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Digital Smile Design Meets the Dento-Facial Analyzer: Optimizing Esthetics While Preserving Tooth Structure

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Abstract: This case of an adult male patient with missing maxillary lateral incisors who was unhappy with his smile focuses on implementation of the digital smile design (DSD) concept(Fig 1 &2).Combined with the use of a dento-facial analyzer, DSD, which employs a series of extraoral photographs, allowed the clinician to preoperatively plan different approaches to the treatment and visualize the outcome of each one, as well as to effectively communicate critical tooth position references to the laboratory technician and the patient. The additive approach used in this case minimized tooth preparation while creating an esthetic smile.

Phase 1: Diagnosis and Treatment Plan
The standard DSD protocol requires the following four extraoral photographs to be taken: retracted view, smile view, lateral view, and 12 o’clock view.1 The first step in this case was to superimpose the facial midline and interpupillary lines on the photographs of the full-face smile (Fig.3) and then on the retracted close-up smile (Fig. 4).
To create harmonious tooth widths and keep the dental midline coincident with the facial midline, aggressive tooth preparation involving endodontics and a post/core restoration would be required. The digital treatment plan allowed the patient to visualize and understand the compromises that a restorative-only approach would induce. He could see that the midline of the final restoration would be positioned about 2 mm offset from the facial midline, and he agreed to the placement of the midline slightly to the left of the facial midline in order to avoid orthodontic treatment(Fig. 5).2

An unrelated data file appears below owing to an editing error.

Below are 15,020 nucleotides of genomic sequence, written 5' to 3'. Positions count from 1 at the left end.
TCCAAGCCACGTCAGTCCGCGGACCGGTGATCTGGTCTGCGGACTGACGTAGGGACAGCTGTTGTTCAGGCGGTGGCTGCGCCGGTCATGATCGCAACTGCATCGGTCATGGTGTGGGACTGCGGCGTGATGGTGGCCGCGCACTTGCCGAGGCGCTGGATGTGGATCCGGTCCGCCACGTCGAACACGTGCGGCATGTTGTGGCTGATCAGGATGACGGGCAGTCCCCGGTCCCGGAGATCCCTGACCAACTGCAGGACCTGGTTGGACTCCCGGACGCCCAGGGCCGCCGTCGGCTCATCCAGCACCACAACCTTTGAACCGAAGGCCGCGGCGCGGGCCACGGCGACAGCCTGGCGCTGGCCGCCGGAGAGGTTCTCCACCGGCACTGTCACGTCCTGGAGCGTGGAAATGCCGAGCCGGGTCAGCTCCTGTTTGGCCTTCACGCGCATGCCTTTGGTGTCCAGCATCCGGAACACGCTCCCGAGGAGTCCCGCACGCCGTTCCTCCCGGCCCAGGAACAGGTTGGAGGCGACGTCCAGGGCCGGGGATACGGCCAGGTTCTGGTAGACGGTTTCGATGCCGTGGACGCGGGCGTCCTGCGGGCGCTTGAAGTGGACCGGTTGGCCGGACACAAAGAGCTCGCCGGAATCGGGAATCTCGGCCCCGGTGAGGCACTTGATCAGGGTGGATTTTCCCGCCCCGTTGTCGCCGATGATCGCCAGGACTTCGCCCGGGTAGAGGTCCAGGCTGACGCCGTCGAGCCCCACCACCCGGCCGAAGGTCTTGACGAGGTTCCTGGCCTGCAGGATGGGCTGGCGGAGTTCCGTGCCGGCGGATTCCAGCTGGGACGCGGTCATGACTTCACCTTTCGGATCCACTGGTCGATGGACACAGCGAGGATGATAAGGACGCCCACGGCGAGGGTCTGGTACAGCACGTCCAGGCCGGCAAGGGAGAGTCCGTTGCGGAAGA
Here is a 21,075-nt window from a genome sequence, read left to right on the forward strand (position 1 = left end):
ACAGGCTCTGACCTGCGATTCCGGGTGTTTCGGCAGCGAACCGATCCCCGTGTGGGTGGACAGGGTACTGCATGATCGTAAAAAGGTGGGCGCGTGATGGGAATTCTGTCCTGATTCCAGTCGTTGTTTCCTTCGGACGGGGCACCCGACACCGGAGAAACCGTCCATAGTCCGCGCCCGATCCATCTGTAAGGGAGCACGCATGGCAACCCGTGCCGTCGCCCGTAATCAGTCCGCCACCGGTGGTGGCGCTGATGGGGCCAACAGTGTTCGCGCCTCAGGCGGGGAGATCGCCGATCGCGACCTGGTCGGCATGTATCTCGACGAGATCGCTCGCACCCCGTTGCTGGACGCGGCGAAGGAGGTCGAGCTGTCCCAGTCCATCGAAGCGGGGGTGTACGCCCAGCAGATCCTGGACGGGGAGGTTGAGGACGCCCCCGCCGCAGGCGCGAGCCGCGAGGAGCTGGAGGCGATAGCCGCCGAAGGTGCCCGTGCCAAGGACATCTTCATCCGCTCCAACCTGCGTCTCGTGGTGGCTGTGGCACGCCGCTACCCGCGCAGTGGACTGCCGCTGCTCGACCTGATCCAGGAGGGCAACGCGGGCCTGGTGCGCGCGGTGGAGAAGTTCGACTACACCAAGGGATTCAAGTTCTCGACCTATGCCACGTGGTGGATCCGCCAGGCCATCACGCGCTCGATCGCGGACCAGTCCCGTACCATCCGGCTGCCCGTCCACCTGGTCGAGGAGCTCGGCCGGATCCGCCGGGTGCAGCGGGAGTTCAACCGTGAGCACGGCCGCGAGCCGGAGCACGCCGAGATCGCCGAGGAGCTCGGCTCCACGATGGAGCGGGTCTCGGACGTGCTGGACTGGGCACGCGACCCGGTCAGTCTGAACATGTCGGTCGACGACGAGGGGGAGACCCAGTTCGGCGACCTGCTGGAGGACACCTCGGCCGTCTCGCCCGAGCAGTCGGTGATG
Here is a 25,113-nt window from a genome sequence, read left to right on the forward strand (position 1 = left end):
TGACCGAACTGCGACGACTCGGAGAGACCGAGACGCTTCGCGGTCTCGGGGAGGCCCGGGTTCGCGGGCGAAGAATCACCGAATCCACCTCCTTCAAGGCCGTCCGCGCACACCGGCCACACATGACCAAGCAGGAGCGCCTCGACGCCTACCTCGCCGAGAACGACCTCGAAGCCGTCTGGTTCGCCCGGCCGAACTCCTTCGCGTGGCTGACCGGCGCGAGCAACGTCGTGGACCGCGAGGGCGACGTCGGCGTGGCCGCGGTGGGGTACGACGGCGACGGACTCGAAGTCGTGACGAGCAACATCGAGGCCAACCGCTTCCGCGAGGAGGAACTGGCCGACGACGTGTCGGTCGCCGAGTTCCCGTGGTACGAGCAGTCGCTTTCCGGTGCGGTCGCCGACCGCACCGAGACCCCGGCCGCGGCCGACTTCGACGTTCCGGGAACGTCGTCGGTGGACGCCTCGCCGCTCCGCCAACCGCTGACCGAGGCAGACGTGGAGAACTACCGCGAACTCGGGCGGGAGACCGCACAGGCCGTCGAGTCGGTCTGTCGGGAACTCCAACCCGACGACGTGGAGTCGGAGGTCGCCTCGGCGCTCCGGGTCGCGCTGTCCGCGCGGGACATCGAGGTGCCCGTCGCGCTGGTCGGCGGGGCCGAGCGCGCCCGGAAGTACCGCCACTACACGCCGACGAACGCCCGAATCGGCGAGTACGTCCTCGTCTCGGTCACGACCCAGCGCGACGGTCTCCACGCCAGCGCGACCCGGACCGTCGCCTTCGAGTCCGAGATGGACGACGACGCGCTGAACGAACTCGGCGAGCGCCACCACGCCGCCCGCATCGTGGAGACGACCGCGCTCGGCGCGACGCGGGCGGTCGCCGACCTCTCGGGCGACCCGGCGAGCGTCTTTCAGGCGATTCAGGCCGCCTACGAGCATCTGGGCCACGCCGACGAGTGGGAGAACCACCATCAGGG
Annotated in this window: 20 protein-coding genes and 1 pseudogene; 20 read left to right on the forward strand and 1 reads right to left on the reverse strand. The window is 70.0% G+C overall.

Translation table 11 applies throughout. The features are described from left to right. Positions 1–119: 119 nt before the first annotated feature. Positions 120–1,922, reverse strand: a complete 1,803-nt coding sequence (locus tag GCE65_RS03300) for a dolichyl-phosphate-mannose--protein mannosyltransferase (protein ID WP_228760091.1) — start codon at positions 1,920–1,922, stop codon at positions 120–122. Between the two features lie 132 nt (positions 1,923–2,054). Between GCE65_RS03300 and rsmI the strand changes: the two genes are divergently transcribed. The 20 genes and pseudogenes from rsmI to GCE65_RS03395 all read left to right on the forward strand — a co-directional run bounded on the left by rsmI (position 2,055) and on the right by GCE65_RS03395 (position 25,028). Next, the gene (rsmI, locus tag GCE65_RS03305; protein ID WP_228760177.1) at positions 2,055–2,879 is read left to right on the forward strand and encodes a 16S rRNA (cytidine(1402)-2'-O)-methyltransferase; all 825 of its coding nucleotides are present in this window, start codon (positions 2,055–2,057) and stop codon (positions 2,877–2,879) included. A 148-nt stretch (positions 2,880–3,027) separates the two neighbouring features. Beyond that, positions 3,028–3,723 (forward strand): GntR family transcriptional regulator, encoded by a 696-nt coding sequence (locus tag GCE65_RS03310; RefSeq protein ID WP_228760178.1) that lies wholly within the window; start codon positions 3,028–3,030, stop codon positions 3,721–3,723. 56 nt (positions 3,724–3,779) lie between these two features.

Smile design begins with determining the upper incisal edge position, as proposed by Spear and Kois.3,4 Tooth size, tooth proportion, and gingival contours are then designed in sequential steps once the digital ruler is calibrated (Fig 6 &7). The width determined for this patient’s central incisor was 9.5 mm, which is within the norm for central incisor dimensions.The next step was to determine the upper incisor position in relation to the lower lip, using the lateral smile view and 12 o’clock view (Fig.8) photographs. The upper incisor position is recommended to be at the vermillion border of the lower lip.5 In this case, it was decided that the new incisor edge would be positioned 1.5 mm facially from the preoperative position.

Phase 2: Transfer of Digital Wax-Up to Master Cast
A dento-facial analyzer was used to record and then communicate the essential functional and esthetic parameters for mounting the maxillary cast (Fig.9). The combination of the DSD and the dento-facial analyzer system enabled the clinician to effectively communicate the proposed midline and maxillary occlusal plane—critical tooth position references—to the laboratory technician.